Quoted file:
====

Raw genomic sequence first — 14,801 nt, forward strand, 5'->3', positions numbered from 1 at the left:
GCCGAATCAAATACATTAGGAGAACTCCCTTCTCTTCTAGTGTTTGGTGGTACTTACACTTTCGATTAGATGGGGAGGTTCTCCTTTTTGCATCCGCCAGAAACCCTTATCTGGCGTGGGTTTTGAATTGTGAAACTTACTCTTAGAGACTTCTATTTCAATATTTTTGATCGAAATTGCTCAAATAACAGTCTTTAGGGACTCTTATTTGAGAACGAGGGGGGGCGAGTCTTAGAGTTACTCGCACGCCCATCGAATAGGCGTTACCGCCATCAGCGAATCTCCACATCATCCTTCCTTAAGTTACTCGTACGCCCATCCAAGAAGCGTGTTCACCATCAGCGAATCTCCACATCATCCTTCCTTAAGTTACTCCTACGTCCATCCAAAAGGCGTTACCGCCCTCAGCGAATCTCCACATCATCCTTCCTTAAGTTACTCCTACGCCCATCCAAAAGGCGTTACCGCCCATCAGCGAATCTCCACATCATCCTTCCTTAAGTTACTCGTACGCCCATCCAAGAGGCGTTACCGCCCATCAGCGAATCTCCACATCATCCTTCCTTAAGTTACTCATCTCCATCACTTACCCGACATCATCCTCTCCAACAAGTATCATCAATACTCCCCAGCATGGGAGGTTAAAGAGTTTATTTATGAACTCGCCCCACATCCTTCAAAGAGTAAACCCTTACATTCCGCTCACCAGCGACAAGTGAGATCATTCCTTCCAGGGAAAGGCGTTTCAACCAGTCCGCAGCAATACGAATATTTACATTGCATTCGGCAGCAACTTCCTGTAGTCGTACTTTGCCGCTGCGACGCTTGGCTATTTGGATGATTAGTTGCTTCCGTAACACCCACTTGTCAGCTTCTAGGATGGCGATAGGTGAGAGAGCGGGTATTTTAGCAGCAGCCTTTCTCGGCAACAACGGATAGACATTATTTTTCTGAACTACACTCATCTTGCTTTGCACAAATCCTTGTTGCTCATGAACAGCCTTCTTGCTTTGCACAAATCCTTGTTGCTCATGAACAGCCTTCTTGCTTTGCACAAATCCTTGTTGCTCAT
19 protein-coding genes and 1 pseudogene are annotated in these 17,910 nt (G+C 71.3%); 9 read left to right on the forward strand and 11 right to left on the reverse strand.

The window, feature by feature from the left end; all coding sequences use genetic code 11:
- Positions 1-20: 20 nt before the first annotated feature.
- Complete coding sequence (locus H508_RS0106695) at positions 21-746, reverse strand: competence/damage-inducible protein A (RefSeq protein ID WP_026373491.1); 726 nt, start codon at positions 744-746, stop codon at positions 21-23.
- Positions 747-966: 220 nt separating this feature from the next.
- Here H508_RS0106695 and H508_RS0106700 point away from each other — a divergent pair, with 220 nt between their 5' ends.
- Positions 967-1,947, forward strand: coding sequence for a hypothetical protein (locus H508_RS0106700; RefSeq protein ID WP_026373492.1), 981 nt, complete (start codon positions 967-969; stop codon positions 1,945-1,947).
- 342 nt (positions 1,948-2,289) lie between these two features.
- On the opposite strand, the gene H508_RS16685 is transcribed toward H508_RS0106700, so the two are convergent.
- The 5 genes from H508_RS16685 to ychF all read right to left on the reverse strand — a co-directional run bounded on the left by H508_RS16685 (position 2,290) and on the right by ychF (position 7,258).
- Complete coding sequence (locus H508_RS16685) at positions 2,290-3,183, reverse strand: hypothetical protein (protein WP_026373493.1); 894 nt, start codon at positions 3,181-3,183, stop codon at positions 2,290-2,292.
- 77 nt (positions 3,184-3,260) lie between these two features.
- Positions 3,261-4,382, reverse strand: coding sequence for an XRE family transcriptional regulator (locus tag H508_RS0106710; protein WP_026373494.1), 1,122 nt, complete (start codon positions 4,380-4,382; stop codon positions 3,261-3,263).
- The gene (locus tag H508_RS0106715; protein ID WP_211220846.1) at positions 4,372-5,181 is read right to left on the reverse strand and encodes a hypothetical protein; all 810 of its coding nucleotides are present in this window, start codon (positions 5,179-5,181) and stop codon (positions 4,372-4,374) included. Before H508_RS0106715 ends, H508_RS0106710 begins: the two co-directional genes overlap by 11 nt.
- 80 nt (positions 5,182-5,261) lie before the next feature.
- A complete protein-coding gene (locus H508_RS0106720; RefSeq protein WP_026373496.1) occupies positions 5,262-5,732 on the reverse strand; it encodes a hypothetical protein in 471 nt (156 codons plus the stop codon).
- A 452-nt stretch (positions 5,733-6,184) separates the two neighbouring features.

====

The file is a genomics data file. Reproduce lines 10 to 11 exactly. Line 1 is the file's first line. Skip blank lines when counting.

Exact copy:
- 342 nt (positions 1,948-2,289) lie between these two features.
- On the opposite strand, the gene H508_RS16685 is transcribed toward H508_RS0106700, so the two are convergent.